Sievier, Robert William (DNB00)

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SIEVIER, ROBERT WILLIAM (1794–1865), engraver and sculptor, was born in London on 24 July 1794. Having in 1812 gained the Society of Arts silver medal for a pen-and-ink drawing, he entered the schools of the Royal Academy, studied modelling and anatomy, and was instructed in engraving by John Young (1755–1825) [q. v.] and Edward Scriven [q. v.] Working almost wholly in stipple, he produced some excellent plates, of which the most important are the portraits of John Latham, M.D., after Jackson, 1815, and Lord Ellenborough, after Lawrence, 1819; ‘The Captive’ and ‘The Dream,’ a pair, after M. Haughton, 1820; ‘The Importunate Author,’ after G. S. Newton, 1824; and ‘Venus Descending,’ after Etty, 1824. About 1824 Sievier gave up engraving in favour of sculpture, which he practised successfully for about twenty years; the prince consort, the king of Prussia, Lord Eldon, Lord Brougham, and many other distinguished persons sat to him for their busts, and he received various public commissions, including the statue of Jenner in Gloucester Cathedral, that of Charles Dibdin at Greenwich Hospital, and that of Sir W. Curtis at the Foundling Hospital. He also executed a few fancy subjects, such as ‘Musidora,’ ‘Bacchante,’ ‘Girl with a Lamb,’ and ‘Boy with a Tortoise,’ and was an exhibitor at the Royal Academy from 1822 to 1844. During the latter part of his life Sievier, who had always a great taste for scientific pursuits, became absorbed in inventions for the improvement of various manufactures and the development of the electric telegraph, wholly abandoning art. He was elected a fellow of the Royal Society in 1840. Sievier resided for many years in Henrietta Street, Cavendish Square, London, where he built himself a studio, but later removed to Rochester Road, Kentish Town, and there he died suddenly on 28 April 1865, and was buried at Kensal Green.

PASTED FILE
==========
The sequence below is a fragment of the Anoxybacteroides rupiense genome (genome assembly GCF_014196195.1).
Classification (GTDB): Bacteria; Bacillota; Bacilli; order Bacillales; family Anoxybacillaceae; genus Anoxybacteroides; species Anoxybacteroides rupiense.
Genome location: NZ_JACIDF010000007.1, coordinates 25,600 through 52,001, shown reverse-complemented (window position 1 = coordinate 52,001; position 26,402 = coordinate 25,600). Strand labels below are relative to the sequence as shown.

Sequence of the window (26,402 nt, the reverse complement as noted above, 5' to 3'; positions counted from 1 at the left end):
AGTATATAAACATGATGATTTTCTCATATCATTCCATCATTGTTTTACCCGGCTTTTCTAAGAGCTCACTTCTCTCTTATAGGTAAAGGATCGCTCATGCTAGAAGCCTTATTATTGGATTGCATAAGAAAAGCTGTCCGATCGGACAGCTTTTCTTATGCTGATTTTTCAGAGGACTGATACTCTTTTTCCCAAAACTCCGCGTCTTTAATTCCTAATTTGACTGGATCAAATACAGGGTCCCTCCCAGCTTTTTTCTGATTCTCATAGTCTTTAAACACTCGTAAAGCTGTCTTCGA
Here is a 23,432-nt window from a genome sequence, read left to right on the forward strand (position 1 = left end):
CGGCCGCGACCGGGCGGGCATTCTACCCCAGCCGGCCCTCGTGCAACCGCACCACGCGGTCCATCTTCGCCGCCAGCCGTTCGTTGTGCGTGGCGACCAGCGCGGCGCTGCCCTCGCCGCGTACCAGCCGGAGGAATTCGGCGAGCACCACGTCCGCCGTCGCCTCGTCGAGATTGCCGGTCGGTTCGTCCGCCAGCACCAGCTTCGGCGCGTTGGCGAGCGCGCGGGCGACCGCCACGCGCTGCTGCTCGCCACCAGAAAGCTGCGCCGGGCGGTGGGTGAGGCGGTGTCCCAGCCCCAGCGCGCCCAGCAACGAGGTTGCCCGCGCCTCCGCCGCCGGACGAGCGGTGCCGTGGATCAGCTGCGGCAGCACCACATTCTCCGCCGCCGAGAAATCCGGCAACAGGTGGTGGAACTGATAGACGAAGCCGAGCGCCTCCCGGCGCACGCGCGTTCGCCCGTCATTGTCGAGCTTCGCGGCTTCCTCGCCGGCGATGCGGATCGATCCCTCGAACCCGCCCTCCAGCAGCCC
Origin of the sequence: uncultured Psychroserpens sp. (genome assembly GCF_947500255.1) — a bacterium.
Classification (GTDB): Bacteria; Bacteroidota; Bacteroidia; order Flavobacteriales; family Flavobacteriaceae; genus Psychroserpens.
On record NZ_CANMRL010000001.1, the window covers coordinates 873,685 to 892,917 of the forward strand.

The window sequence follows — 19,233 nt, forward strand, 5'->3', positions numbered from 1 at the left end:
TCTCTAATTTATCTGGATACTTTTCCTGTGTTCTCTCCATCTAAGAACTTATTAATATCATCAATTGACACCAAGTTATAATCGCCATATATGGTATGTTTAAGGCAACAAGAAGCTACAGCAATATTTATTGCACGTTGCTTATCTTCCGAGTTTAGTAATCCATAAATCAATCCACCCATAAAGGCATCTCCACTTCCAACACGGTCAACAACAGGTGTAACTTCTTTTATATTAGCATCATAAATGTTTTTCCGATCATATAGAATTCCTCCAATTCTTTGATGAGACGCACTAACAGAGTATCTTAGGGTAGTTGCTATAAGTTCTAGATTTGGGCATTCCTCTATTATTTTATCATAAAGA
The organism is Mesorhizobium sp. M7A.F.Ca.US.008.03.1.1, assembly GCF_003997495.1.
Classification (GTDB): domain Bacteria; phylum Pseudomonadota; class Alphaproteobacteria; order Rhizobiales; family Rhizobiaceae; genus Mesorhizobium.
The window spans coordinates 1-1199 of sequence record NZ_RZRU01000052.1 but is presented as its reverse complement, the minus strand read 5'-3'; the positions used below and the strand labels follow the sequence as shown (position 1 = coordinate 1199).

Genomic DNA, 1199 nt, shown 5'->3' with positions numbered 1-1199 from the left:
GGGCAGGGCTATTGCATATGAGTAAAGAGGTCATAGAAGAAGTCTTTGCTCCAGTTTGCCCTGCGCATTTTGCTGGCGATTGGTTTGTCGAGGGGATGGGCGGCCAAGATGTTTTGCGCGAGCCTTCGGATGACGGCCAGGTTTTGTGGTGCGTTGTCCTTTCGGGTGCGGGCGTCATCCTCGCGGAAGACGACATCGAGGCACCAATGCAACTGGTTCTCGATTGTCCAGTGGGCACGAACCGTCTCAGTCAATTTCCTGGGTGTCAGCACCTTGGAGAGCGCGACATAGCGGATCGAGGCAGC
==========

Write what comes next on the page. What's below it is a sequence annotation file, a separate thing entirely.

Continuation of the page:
[Redgrave's Dict. of Artists; Graves's Dict. of Artists, 1760–1893; Times, 1 May 1865.]

F. M. O'D.